What is Congenital Scoliosis?
Congenital Scoliosis is a spinal deformity, where the sideways curve of the spine is caused at birth, often as a side effect of a birth defect. The vertebra of the spine can also become twisted or rotated causing the ribs to be pulled along in the same direction.
Congenital Scoliosis is rare, about 1 in every 10,000 newborns are affected, much less common than scoliosis appearing in adolescence. Congenital Scoliosis is also associated with issues such as kyphosis and lordosis.
Causes of Congenital Scoliosis
Congenital Scoliosis begins as the baby is in the womb, during its peak developmental stages. Common causes are:
- The bones (vertebrae) in the spine not forming normally.
- One or more vertebrae in the spine may be missing.
- Bones may have only been partially formed.
- Bones may not have proper separation from one another.
Common Symptoms and Signs
- Uneven shoulders, hips, and waist.
- Head rotating in one direction of as a result of rotation in the neck.
- Prominent ribs on one side.
- Overall body tilt to one side or another.
- Visible curving in the spine.
- In rare cases, spinal column issues can even produce weakness or numbness in different parts of the body.
When children are examined after birth congenital scoliosis can generally be caught, however for those patients who may be a bit older, should see a doctor and be examined in order to detect it properly. For newborns there are a few methods of treatment.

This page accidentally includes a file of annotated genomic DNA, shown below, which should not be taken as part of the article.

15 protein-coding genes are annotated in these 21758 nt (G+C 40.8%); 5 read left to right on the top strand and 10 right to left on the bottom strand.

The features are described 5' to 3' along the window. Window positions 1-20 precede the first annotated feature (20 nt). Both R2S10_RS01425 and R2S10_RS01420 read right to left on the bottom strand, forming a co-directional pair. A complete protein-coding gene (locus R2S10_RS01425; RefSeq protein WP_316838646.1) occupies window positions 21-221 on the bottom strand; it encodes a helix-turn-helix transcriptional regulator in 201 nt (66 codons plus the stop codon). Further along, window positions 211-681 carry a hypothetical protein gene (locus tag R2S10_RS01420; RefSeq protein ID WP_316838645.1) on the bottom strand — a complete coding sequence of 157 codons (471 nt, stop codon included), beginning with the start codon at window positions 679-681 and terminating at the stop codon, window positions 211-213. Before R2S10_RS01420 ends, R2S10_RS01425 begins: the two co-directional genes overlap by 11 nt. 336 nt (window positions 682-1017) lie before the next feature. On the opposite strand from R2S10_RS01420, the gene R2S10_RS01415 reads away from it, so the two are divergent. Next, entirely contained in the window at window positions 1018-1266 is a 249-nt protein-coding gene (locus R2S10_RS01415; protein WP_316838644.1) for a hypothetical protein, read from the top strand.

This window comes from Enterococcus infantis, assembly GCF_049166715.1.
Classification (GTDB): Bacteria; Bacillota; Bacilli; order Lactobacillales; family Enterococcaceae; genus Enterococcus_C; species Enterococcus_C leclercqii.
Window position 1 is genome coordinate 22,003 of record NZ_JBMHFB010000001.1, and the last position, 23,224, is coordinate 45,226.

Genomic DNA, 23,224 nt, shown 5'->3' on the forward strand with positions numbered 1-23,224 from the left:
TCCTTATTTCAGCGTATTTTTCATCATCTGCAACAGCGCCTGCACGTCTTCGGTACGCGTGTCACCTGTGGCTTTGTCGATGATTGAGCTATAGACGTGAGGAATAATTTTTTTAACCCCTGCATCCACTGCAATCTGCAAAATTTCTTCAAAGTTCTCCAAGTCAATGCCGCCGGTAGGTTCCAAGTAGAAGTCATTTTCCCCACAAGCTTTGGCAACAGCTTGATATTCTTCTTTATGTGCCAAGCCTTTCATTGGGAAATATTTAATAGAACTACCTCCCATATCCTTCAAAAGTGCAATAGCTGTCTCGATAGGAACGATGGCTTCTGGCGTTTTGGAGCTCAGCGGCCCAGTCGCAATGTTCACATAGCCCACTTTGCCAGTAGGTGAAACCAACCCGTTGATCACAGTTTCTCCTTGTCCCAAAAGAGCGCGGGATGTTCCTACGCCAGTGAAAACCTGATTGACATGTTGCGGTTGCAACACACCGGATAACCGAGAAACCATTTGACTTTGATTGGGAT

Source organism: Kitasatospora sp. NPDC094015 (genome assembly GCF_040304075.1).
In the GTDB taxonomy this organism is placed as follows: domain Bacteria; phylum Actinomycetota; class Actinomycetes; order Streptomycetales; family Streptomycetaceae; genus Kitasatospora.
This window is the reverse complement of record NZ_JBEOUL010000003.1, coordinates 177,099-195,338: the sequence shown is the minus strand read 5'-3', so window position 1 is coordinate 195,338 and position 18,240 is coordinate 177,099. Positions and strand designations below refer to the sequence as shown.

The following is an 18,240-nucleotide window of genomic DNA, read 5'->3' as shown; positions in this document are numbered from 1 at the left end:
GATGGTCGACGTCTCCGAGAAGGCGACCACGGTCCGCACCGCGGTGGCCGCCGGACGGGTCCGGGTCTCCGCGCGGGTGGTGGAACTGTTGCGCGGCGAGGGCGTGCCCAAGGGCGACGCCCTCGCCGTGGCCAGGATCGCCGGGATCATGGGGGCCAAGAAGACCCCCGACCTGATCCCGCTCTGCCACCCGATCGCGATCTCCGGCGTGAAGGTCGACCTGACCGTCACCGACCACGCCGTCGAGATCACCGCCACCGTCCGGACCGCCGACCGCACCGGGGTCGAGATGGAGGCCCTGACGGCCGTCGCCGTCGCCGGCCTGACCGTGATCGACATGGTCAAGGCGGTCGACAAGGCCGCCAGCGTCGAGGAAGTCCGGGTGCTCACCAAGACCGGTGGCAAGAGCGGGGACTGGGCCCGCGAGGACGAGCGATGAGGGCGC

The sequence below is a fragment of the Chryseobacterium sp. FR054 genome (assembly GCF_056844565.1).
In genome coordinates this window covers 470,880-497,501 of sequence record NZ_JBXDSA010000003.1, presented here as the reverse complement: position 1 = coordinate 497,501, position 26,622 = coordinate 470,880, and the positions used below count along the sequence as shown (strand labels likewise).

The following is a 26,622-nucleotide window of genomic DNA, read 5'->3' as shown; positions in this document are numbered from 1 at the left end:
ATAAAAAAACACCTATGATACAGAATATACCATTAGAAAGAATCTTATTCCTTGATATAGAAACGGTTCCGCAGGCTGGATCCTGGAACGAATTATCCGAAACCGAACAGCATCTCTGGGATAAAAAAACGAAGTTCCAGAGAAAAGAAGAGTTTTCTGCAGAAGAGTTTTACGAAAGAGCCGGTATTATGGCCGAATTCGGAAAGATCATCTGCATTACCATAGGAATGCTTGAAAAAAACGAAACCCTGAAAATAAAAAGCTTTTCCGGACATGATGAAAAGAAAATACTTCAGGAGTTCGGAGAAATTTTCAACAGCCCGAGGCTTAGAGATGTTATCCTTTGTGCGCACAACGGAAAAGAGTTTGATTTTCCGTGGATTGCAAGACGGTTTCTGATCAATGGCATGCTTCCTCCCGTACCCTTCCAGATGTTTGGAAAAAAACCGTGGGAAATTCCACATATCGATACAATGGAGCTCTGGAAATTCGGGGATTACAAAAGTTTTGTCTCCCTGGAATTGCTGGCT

- Bracing: Non-surgical for those with curves of less than 25 degrees. These patients must constantly be followed up with and be monitored by their doctor. If the spine curve is worsening, then additional bracing may be required. Bracing helps straighten the back as well as reduces the level of pressure placed upon the child’s back.
There are a number of methods of surgery. During your consultation with Dr. Widmann, he will make a deliberation on the level of spinal correction which is needed for your child. Considering this there are a few methods of surgery that can be performed. In certain cases, the issue can have a lasting effect on the ribs and chest, so surgery may be required there as well.
- Growing Rods: Spinal surgery where rods are implanted, corrects curve and allows the spine to continue growing.
- Spinal Fusion: This should be done after the child has stopped growing. This will permanent stabilize the spine by fusing the vertebra together with metal implants to hold the curvature in place.
If you’re in need of spinal care for your newborn or child, don’t wait, be sure to contact Dr. Roger Widmann of the Hospital for Special Surgery today!